The Marcellus Shale Engineering and Environmental Laboratory (MSEEL) is at work on its latest well at a new site in West Virginia, examining a 139-foot core sample taken from the formation that could yield more data to improve unconventional development in the Appalachian Basin.

MSEEL, a partnership between West Virginia University, Ohio State University and Northeast Natural Energy, is part of the U.S. Dept. of Energy’s (DOE) National Energy Technology Laboratory (NETL). The partnership said last year it would develop a site in Monongalia County, WV, about six miles west of its original site in Morgantown, where work began in 2015.

The core was taken from a test well drilled late last year at the new site.

“Our work is allowing us to characterize a rock core from the new well in Monongalia County to better understand the structure and variation of the Marcellus formation,” said NETL research engineer Dustin Crandall. “The scans we are doing of this new core sample will provide detailed datasets not typically available from shales for analysis.”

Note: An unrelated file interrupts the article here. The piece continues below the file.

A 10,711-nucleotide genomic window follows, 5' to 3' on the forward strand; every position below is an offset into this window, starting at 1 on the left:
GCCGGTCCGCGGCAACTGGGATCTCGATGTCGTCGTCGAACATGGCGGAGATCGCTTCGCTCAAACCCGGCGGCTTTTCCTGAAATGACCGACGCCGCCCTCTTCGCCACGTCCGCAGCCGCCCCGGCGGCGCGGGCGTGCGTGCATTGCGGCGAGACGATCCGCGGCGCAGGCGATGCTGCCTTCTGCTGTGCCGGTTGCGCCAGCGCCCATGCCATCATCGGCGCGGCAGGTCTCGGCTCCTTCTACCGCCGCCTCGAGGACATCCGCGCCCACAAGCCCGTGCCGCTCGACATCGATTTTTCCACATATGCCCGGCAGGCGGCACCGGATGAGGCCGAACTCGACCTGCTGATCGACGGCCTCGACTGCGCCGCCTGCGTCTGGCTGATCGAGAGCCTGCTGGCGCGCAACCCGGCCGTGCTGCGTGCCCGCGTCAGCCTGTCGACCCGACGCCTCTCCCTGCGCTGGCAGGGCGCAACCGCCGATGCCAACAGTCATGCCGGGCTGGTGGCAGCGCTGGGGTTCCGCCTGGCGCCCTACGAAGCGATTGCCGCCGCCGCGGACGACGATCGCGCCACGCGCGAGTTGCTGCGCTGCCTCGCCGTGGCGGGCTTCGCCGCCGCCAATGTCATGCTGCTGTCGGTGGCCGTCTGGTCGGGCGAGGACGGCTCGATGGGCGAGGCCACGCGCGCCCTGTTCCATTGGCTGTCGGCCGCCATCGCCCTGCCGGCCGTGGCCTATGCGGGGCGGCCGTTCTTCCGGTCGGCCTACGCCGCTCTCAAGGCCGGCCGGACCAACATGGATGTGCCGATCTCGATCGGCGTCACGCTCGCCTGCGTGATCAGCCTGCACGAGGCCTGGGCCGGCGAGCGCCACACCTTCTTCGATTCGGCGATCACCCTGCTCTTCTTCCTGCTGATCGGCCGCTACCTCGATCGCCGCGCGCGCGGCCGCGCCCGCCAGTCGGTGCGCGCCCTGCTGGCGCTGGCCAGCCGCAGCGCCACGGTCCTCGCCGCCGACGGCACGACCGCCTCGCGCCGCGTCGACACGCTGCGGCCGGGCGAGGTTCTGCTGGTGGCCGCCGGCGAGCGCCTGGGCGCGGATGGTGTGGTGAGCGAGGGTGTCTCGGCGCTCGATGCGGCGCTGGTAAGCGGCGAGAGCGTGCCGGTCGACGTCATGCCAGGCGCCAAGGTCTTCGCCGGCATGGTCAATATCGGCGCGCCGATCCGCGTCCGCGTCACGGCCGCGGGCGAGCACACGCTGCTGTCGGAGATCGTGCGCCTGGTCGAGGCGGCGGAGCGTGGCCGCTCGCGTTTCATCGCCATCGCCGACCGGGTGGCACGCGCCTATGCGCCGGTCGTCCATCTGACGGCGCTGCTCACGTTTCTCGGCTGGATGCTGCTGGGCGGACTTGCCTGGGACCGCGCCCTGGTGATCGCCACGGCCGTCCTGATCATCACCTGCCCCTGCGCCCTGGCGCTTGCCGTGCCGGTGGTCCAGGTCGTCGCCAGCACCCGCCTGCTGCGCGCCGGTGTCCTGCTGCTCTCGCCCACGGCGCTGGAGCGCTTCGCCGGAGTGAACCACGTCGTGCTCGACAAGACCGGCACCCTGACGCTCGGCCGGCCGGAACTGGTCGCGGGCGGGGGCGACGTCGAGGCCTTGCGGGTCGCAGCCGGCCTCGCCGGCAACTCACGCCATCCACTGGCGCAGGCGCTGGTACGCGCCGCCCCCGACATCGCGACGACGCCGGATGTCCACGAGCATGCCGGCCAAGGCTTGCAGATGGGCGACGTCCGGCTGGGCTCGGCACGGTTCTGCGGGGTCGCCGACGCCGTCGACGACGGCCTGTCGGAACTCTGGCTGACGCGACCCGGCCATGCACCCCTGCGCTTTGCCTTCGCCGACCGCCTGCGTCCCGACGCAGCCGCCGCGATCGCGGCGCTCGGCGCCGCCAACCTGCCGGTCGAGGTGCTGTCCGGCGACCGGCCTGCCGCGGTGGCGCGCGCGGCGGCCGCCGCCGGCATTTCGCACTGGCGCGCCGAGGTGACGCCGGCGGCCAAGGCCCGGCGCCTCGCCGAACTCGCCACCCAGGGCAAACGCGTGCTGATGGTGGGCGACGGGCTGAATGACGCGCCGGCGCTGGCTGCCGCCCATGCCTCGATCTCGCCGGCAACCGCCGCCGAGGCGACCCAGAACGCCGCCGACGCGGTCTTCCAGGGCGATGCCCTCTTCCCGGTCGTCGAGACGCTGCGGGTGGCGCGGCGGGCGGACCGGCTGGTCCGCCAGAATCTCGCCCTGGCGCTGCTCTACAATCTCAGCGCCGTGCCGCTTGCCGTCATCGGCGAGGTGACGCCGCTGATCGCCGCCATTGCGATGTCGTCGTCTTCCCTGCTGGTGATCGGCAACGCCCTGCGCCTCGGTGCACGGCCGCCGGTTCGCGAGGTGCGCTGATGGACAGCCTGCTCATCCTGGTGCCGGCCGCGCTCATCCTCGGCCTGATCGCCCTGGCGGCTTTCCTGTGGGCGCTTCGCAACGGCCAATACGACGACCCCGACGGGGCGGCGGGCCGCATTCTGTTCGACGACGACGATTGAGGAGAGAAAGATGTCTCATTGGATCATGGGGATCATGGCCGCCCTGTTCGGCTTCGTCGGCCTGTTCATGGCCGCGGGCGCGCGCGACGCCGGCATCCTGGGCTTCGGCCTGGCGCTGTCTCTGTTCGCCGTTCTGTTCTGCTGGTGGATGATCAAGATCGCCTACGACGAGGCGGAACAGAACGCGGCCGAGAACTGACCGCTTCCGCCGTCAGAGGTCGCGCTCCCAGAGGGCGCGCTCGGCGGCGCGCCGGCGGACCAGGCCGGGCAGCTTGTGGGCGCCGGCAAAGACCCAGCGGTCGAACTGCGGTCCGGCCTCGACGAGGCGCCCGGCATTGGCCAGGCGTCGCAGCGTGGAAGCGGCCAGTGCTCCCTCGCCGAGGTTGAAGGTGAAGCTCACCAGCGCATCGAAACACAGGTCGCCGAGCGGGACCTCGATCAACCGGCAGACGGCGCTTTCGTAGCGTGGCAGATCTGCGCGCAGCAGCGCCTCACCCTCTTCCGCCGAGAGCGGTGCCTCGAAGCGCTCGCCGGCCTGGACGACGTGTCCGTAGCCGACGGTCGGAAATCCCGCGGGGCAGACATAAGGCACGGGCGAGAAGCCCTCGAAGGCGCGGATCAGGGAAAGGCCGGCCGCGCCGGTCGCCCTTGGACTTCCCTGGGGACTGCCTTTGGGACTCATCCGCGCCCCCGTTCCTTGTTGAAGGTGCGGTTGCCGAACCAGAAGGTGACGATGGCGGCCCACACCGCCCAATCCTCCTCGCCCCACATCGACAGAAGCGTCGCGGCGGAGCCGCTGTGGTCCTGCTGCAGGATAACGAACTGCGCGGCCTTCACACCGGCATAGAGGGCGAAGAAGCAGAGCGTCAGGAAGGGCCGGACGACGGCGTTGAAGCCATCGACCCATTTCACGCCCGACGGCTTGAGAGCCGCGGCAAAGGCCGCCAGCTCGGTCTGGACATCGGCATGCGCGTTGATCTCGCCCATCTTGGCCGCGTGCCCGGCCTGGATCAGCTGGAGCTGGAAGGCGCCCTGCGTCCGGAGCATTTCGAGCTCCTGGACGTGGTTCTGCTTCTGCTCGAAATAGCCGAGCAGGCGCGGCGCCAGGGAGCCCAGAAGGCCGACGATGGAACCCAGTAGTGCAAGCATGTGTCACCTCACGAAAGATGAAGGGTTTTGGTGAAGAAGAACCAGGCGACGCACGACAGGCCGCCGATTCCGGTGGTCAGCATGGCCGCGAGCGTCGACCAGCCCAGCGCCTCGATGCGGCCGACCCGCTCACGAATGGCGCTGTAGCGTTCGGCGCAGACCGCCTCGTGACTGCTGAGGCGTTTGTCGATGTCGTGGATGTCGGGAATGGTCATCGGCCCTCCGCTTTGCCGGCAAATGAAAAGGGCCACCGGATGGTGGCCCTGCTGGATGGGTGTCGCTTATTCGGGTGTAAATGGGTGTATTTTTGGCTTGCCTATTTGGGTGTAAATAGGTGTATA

The latest well that provided the core is one of six wells included in the MSEEL field laboratory, where researchers are working to better understand source rock and improve production.

Crandall said NETL expects the core to generate information that could be used by stakeholders throughout the region. The research team is using computed tomography, or CT scanning, to produce cross-sectional images of the core, allowing researchers to see inside the object without cutting.

A multi-sensor core logger is also being used to measure physical properties at centimeter-scale resolutions to help measure bulk density, natural gamma ray spectra and elemental concentrations, among other things.

Researchers, NETL said, eventually would have the capability to access the resulting datasets through its energy data exchange online system.

Northeast Natural, which operates conventional and unconventional wells in the region, drilled an observation well and production wells at the Morgantown site to enhance resource recovery and gauge any environmental impacts from unconventional development. The Monongalia County site is being developed to compare the findings and techniques employed at both locations.